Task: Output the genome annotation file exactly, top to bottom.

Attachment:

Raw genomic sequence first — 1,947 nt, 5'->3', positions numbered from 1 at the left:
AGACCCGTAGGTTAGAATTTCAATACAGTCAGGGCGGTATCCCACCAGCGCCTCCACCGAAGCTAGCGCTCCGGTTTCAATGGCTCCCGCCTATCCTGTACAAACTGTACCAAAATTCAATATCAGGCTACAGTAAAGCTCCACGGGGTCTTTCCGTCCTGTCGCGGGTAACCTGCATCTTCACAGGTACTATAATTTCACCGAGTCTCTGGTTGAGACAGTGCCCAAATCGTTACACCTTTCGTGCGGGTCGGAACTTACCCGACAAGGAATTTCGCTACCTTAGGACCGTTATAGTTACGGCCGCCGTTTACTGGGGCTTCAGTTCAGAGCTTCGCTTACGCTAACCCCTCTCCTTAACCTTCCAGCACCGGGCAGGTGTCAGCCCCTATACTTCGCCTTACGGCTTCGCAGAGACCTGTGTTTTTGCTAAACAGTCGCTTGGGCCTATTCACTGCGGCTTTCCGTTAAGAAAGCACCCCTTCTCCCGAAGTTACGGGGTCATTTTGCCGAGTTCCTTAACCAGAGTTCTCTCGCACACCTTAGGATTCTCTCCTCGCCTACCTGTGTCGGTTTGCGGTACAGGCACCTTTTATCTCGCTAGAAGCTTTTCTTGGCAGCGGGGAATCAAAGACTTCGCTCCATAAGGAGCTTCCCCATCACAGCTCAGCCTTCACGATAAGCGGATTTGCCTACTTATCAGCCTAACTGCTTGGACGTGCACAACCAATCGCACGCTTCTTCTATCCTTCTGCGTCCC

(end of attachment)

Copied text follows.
Raw genomic sequence first — 1,947 nt, 5'->3', positions numbered from 1 at the left:
AGACCCGTAGGTTAGAATTTCAATACAGTCAGGGCGGTATCCCACCAGCGCCTCCACCGAAGCTAGCGCTCCGGTTTCAATGGCTCCCGCCTATCCTGTACAAACTGTACCAAAATTCAATATCAGGCTACAGTAAAGCTCCACGGGGTCTTTCCGTCCTGTCGCGGGTAACCTGCATCTTCACAGGTACTATAATTTCACCGAGTCTCTGGTTGAGACAGTGCCCAAATCGTTACACCTTTCGTGCGGGTCGGAACTTACCCGACAAGGAATTTCGCTACCTTAGGACCGTTATAGTTACGGCCGCCGTTTACTGGGGCTTCAGTTCAGAGCTTCGCTTACGCTAACCCCTCTCCTTAACCTTCCAGCACCGGGCAGGTGTCAGCCCCTATACTTCGCCTTACGGCTTCGCAGAGACCTGTGTTTTTGCTAAACAGTCGCTTGGGCCTATTCACTGCGGCTTTCCGTTAAGAAAGCACCCCTTCTCCCGAAGTTACGGGGTCATTTTGCCGAGTTCCTTAACCAGAGTTCTCTCGCACACCTTAGGATTCTCTCCTCGCCTACCTGTGTCGGTTTGCGGTACAGGCACCTTTTATCTCGCTAGAAGCTTTTCTTGGCAGCGGGGAATCAAAGACTTCGCTCCATAAGGAGCTTCCCCATCACAGCTCAGCCTTCACGATAAGCGGATTTGCCTACTTATCAGCCTAACTGCTTGGACGTGCACAACCAATCGCACGCTTCTTCTATCCTTCTGCGTCCC